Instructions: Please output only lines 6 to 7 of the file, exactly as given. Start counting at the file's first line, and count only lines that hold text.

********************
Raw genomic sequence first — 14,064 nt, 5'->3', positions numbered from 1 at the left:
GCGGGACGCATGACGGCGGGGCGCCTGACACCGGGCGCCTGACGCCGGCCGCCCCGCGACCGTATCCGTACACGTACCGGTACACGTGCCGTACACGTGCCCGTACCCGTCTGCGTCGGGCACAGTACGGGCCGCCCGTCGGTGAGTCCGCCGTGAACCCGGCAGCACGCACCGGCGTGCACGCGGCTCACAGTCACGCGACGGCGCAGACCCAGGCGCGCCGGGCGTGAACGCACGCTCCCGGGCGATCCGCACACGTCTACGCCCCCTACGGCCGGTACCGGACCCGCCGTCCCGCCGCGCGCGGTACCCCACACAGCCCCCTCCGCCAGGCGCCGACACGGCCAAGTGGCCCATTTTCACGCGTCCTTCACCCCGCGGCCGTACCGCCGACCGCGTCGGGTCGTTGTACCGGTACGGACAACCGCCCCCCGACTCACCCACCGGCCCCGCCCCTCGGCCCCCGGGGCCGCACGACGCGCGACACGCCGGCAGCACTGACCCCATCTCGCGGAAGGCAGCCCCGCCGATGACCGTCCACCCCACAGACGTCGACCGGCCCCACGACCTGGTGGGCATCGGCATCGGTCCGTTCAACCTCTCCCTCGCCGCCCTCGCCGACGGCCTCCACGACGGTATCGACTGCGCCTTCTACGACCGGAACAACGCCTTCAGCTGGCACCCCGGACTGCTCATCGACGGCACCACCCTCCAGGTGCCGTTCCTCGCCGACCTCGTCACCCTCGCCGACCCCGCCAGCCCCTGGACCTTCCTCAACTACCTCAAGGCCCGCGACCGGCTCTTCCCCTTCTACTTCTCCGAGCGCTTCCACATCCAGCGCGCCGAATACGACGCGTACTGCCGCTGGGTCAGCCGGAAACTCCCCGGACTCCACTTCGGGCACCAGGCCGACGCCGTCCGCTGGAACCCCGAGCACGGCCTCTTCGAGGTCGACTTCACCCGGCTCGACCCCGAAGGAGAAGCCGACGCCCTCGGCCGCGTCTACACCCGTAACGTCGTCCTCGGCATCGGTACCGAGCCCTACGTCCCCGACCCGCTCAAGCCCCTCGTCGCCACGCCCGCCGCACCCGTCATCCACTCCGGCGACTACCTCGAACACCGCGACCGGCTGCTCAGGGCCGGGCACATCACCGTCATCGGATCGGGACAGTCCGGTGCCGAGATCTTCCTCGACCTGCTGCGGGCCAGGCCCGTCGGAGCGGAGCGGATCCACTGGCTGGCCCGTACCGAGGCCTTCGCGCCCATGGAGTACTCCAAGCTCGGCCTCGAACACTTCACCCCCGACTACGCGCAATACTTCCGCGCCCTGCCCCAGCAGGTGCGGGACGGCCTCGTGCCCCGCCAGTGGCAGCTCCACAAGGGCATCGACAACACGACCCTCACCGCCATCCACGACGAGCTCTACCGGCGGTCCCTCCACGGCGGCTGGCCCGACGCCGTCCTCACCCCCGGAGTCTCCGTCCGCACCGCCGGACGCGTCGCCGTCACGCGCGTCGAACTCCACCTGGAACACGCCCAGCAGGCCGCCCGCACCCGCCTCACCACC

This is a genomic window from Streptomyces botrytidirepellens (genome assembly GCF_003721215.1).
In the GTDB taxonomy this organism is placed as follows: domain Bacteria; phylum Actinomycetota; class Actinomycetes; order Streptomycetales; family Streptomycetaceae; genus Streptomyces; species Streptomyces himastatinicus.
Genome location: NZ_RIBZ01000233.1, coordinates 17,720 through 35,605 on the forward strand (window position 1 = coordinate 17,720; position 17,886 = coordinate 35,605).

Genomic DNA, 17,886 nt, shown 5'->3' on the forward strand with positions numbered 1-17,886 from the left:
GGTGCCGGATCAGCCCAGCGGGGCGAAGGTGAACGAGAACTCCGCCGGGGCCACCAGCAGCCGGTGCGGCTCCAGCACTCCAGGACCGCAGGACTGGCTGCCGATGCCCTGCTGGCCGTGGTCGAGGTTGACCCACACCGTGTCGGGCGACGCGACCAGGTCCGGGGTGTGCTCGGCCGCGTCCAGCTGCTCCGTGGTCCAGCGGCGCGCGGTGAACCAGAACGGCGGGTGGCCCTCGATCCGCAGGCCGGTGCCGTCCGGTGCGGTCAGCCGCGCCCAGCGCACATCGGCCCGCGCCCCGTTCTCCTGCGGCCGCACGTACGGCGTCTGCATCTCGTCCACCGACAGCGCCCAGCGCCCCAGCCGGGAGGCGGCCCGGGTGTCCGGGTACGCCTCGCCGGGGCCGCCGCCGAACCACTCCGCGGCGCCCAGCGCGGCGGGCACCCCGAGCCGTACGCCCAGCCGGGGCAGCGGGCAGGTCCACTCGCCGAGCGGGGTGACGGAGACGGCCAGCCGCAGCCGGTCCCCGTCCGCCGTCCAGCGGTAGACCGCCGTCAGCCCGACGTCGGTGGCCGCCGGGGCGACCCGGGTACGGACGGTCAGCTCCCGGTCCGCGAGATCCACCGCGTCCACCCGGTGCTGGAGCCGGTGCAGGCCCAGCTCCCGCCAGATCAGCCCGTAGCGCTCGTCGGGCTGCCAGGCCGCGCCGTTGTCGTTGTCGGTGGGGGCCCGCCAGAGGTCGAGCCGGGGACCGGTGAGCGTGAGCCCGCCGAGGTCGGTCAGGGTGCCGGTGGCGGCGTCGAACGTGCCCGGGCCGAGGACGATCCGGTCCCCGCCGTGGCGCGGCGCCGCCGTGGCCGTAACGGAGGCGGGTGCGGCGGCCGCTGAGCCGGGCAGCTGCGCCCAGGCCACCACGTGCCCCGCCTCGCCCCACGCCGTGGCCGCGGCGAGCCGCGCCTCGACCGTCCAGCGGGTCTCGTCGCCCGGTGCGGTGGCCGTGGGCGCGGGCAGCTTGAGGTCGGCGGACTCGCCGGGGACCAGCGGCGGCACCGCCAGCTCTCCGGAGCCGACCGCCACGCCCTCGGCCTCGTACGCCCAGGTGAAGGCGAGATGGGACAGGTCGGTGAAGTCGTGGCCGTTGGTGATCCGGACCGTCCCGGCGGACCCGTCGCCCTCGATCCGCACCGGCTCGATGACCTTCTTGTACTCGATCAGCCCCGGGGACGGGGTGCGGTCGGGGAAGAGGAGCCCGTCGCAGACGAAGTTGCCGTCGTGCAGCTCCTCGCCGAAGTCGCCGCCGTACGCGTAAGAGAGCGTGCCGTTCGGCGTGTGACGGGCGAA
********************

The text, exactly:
Genomic DNA, 17,886 nt, shown 5'->3' on the forward strand with positions numbered 1-17,886 from the left:
GGTGCCGGATCAGCCCAGCGGGGCGAAGGTGAACGAGAACTCCGCCGGGGCCACCAGCAGCCGGTGCGGCTCCAGCACTCCAGGACCGCAGGACTGGCTGCCGATGCCCTGCTGGCCGTGGTCGAGGTTGACCCACACCGTGTCGGGCGACGCGACCAGGTCCGGGGTGTGCTCGGCCGCGTCCAGCTGCTCCGTGGTCCAGCGGCGCGCGGTGAACCAGAACGGCGGGTGGCCCTCGATCCGCAGGCCGGTGCCGTCCGGTGCGGTCAGCCGCGCCCAGCGCACATCGGCCCGCGCCCCGTTCTCCTGCGGCCGCACGTACGGCGTCTGCATCTCGTCCACCGACAGCGCCCAGCGCCCCAGCCGGGAGGCGGCCCGGGTGTCCGGGTACGCCTCGCCGGGGCCGCCGCCGAACCACTCCGCGGCGCCCAGCGCGGCGGGCACCCCGAGCCGTACGCCCAGCCGGGGCAGCGGGCAGGTCCACTCGCCGAGCGGGGTGACGGAGACGGCCAGCCGCAGCCGGTCCCCGTCCGCCGTCCAGCGGTAGACCGCCGTCAGCCCGACGTCGGTGGCCGCCGGGGCGACCCGGGTACGGACGGTCAGCTCCCGGTCCGCGAGATCCACCGCGTCCACCCGGTGCTGGAGCCGGTGCAGGCCCAGCTCCCGCCAGATCAGCCCGTAGCGCTCGTCGGGCTGCCAGGCCGCGCCGTTGTCGTTGTCGGTGGGGGCCCGCCAGAGGTCGAGCCGGGGACCGGTGAGCGTGAGCCCGCCGAGGTCGGTCAGGGTGCCGGTGGCGGCGTCGAACGTGCCCGGGCCGAGGACGATCCGGTCCCCGCCGTGGCGCGGCGCCGCCGTGGCCGTAACGGAGGCGGGTGCGGCGGCCGCTGAGCCGGGCAGCTGCGCCCAGGCCACCACGTGCCCCGCCTCGCCCCACGCCGTGGCCGCGGCGAGCCGCGCCTCGACCGTCCAGCGGGTCTCGTCGCCCGGTGCGGTGGCCGTGGGCGCGGGCAGCTTGAGGTCGGCGGACTCGCCGGGGACCAGCGGCGGCACCGCCAGCTCTCCGGAGCCGACCGCCACGCCCTCGGCCTCGTACGCCCAGGTGAAGGCGAGATGGGACAGGTCGGTGAAGTCGTGGCCGTTGGTGATCCGGACCGTCCCGGCGGACCCGTCGCCCTCGATCCGCACCGGCTCGATGACCTTCTTGTACTCGATCAGCCCCGGGGACGGGGTGCGGTCGGGGAAGAGGAGCCCGTCGCAGACGAAGTTGCCGTCGTGCAGCTCCTCGCCGAAGTCGCCGCCGTACGCGTAAGAGAGCGTGCCGTTCGGCGTGTGACGGGCGAA